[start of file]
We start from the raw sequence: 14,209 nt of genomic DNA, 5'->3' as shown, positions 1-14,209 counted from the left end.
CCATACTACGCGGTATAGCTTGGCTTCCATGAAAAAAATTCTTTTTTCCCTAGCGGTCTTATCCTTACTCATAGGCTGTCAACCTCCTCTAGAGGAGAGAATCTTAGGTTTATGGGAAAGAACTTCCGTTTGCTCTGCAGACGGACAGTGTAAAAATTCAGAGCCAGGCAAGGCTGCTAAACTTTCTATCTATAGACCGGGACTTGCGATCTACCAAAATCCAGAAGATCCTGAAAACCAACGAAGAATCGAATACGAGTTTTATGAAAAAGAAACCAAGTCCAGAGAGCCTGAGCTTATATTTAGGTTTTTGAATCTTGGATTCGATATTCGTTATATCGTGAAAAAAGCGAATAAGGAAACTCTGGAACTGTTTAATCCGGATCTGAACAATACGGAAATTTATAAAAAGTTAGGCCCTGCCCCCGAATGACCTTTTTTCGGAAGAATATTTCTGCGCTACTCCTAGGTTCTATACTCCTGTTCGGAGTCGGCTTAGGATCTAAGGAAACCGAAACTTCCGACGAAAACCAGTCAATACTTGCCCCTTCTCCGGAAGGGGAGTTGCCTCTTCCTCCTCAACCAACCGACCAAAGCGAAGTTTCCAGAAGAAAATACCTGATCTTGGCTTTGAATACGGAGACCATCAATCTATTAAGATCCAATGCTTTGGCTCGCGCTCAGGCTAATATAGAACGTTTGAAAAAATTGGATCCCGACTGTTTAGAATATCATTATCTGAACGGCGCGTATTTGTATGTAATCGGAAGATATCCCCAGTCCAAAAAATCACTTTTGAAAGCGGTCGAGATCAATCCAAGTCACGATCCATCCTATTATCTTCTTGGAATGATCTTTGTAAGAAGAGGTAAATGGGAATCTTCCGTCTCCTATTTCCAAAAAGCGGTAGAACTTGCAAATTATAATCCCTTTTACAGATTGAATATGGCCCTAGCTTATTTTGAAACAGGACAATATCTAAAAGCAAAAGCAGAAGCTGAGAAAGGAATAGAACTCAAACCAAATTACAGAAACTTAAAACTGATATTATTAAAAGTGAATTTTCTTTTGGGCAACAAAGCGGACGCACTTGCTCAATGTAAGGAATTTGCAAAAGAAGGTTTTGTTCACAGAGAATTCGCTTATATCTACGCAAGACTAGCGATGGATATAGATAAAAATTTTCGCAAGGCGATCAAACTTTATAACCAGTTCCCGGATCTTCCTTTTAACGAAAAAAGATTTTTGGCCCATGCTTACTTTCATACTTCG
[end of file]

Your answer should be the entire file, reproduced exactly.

We start from the raw sequence: 14,209 nt of genomic DNA, 5'->3' as shown, positions 1-14,209 counted from the left end.
CCATACTACGCGGTATAGCTTGGCTTCCATGAAAAAAATTCTTTTTTCCCTAGCGGTCTTATCCTTACTCATAGGCTGTCAACCTCCTCTAGAGGAGAGAATCTTAGGTTTATGGGAAAGAACTTCCGTTTGCTCTGCAGACGGACAGTGTAAAAATTCAGAGCCAGGCAAGGCTGCTAAACTTTCTATCTATAGACCGGGACTTGCGATCTACCAAAATCCAGAAGATCCTGAAAACCAACGAAGAATCGAATACGAGTTTTATGAAAAAGAAACCAAGTCCAGAGAGCCTGAGCTTATATTTAGGTTTTTGAATCTTGGATTCGATATTCGTTATATCGTGAAAAAAGCGAATAAGGAAACTCTGGAACTGTTTAATCCGGATCTGAACAATACGGAAATTTATAAAAAGTTAGGCCCTGCCCCCGAATGACCTTTTTTCGGAAGAATATTTCTGCGCTACTCCTAGGTTCTATACTCCTGTTCGGAGTCGGCTTAGGATCTAAGGAAACCGAAACTTCCGACGAAAACCAGTCAATACTTGCCCCTTCTCCGGAAGGGGAGTTGCCTCTTCCTCCTCAACCAACCGACCAAAGCGAAGTTTCCAGAAGAAAATACCTGATCTTGGCTTTGAATACGGAGACCATCAATCTATTAAGATCCAATGCTTTGGCTCGCGCTCAGGCTAATATAGAACGTTTGAAAAAATTGGATCCCGACTGTTTAGAATATCATTATCTGAACGGCGCGTATTTGTATGTAATCGGAAGATATCCCCAGTCCAAAAAATCACTTTTGAAAGCGGTCGAGATCAATCCAAGTCACGATCCATCCTATTATCTTCTTGGAATGATCTTTGTAAGAAGAGGTAAATGGGAATCTTCCGTCTCCTATTTCCAAAAAGCGGTAGAACTTGCAAATTATAATCCCTTTTACAGATTGAATATGGCCCTAGCTTATTTTGAAACAGGACAATATCTAAAAGCAAAAGCAGAAGCTGAGAAAGGAATAGAACTCAAACCAAATTACAGAAACTTAAAACTGATATTATTAAAAGTGAATTTTCTTTTGGGCAACAAAGCGGACGCACTTGCTCAATGTAAGGAATTTGCAAAAGAAGGTTTTGTTCACAGAGAATTCGCTTATATCTACGCAAGACTAGCGATGGATATAGATAAAAATTTTCGCAAGGCGATCAAACTTTATAACCAGTTCCCGGATCTTCCTTTTAACGAAAAAAGATTTTTGGCCCATGCTTACTTTCATACTTCG